Personalization is a big buzzword, but cloud-based data is a smart way to actually do it. So we’re backing the use of data as the trend. We expect many organizations to start doing this because it’s now so easy.

4. Video, video, video


Video is soaring, and no surprise. Especially given that it works so well on all devices. Cisco announced that by 2019, video will account for 80 percent of global Internet traffic, and nearly a million minutes of video will be shared every second. Much of this is social video, shoot and share style. No wonder Mark Zuckerberg predicts Facebook will be mostly video sharing in just five years.

In a learning context? Yes, you can use authoring tools like Elucidat as a video platform and drop in clips from YouTube, Vimeo, Wirewax, and more. Yes, you can build scenarios around them or go for interactive video. But what’s interesting is not just the integration between platforms and more empowering technology but the integration with video learning and social learning. Watch for more employee video sharing, more live video streaming via Periscope and the like, and more integration with learning around a clip: polls, discussions, links to further guides, and more.


5. Microlearning

Huge in the U.S. and gaining momentum in other parts of the world, microlearning is more than a fad. It’s a sensible, realistic way to structure content that fits with what we know about how people learn—short, focused, regular challenges that stretch and, perhaps, reward us. It’s a model that grows with the learner, and if you’ve used Duolingo you’ll get exactly what we mean here.

We predict less talk of “resources not courses” and more microlearning approaches that bring structure to bite-size, as well as personalization. Bring it on!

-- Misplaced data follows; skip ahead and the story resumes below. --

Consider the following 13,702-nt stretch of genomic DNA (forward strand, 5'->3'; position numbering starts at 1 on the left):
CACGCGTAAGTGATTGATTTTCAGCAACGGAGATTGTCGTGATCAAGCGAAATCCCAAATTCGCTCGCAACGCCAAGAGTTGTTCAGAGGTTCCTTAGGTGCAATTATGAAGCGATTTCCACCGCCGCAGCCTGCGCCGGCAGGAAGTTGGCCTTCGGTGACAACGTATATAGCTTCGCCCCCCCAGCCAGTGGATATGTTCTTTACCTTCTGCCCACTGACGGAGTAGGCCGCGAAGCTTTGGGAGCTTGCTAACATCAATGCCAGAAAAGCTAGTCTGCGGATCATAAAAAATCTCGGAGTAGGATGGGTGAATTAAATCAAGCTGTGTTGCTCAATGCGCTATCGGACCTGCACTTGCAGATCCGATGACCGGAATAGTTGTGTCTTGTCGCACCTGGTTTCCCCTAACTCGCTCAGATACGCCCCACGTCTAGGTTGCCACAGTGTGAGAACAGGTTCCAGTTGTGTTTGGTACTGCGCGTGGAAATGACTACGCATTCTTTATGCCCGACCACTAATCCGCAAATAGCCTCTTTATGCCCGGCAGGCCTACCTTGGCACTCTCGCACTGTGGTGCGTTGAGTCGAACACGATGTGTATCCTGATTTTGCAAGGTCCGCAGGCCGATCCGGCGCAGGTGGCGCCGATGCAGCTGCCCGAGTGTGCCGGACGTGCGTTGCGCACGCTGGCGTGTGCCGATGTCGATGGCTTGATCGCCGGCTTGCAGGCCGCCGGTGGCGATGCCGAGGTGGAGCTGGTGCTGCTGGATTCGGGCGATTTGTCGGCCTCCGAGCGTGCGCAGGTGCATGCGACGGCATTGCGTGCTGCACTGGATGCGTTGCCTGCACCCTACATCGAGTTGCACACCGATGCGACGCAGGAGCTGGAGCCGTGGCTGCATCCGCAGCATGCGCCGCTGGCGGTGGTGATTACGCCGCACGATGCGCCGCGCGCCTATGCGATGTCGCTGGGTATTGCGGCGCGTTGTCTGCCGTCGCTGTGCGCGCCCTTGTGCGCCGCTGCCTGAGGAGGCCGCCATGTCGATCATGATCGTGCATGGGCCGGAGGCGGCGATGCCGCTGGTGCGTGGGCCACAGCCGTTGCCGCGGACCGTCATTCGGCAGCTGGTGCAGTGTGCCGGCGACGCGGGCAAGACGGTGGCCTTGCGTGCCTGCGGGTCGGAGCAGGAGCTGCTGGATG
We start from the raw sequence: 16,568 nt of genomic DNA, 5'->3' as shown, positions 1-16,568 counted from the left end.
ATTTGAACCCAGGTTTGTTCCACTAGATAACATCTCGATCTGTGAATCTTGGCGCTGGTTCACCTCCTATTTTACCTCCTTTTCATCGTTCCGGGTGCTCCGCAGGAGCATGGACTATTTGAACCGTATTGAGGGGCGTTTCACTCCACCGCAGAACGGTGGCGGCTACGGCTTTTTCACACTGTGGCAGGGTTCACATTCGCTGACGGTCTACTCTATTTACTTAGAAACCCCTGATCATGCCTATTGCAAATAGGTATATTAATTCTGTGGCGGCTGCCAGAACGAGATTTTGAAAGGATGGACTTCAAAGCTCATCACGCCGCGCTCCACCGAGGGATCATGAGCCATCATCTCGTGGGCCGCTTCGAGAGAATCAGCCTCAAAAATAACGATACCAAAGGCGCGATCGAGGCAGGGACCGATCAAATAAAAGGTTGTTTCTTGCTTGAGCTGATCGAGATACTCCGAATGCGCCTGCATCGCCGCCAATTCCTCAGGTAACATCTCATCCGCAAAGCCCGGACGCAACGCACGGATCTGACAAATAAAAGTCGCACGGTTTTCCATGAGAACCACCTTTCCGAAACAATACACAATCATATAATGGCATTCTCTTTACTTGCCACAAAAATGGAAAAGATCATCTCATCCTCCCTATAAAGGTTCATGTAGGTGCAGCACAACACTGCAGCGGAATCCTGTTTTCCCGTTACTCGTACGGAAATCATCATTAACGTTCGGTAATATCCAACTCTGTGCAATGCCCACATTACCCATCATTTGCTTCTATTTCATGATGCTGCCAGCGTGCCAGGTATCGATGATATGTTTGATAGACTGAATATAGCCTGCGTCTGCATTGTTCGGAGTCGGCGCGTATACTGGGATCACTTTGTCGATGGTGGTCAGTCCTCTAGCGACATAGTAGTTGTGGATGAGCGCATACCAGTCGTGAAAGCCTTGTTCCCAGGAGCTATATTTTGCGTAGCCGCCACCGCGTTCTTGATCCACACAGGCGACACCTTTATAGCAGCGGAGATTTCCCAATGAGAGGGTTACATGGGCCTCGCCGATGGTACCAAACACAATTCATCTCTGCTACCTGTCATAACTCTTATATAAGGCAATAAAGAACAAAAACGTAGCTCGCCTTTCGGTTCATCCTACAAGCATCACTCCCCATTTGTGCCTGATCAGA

6. “Social elearning”

It’s still the case that, in most organizations, social learning and informal learning happens around elearning experiences. With platform integrations happening more easily and LMSs stepping up their social offerings, this is starting to change. But we also predict a social sea change within elearning content itself.

We’ve already mentioned the power of social polling, where learners can give their opinion or rate something, like a video, and then see what everyone else thinks. This enables learners to explore the gray spaces rather than the strict black and white or right and wrong spaces elearning has often limited itself to in the past. Peer learning meets elearning and supports reflection and learning through consensus.

Go further and users can not only create leadership profiles through elearning diagnostics but see their team’s profiles or manager’s profiles—and even be buddied up appropriately, based on the outcome, with a future coach.

Heck, why not just let everyone loose and enable them to create and share their own content with one another, but in a tool that enables data tracking so you can watch for trends? (Psssst: you can, with our collaborative content tool.)

7. Content curation


Curation is another buzzword that’s swum over from marketing into the world of L&D. It’s likely to keep rising—this is the handpicking from blogs, articles, forum threads, videos, guides, links, and more to create a holistic, up-to-date set of content for learners, either given as a bunch of resources or pulled into some more designed content.